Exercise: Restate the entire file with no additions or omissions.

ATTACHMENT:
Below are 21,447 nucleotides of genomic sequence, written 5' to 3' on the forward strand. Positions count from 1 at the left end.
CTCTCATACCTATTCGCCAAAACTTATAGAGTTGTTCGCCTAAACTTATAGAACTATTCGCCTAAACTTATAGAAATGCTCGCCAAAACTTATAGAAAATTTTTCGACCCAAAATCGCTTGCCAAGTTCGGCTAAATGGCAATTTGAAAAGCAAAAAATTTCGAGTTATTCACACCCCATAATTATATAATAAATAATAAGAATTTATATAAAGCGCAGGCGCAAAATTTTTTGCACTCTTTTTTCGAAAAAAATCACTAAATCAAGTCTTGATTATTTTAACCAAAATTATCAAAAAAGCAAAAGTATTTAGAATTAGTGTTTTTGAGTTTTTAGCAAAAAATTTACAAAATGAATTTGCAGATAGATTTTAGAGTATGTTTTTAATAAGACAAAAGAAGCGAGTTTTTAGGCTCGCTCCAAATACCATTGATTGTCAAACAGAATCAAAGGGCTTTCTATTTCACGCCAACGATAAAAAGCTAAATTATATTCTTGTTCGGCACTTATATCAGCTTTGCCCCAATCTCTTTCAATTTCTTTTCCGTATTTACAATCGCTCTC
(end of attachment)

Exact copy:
Below are 21,447 nucleotides of genomic sequence, written 5' to 3' on the forward strand. Positions count from 1 at the left end.
CTCTCATACCTATTCGCCAAAACTTATAGAGTTGTTCGCCTAAACTTATAGAACTATTCGCCTAAACTTATAGAAATGCTCGCCAAAACTTATAGAAAATTTTTCGACCCAAAATCGCTTGCCAAGTTCGGCTAAATGGCAATTTGAAAAGCAAAAAATTTCGAGTTATTCACACCCCATAATTATATAATAAATAATAAGAATTTATATAAAGCGCAGGCGCAAAATTTTTTGCACTCTTTTTTCGAAAAAAATCACTAAATCAAGTCTTGATTATTTTAACCAAAATTATCAAAAAAGCAAAAGTATTTAGAATTAGTGTTTTTGAGTTTTTAGCAAAAAATTTACAAAATGAATTTGCAGATAGATTTTAGAGTATGTTTTTAATAAGACAAAAGAAGCGAGTTTTTAGGCTCGCTCCAAATACCATTGATTGTCAAACAGAATCAAAGGGCTTTCTATTTCACGCCAACGATAAAAAGCTAAATTATATTCTTGTTCGGCACTTATATCAGCTTTGCCCCAATCTCTTTCAATTTCTTTTCCGTATTTACAATCGCTCTC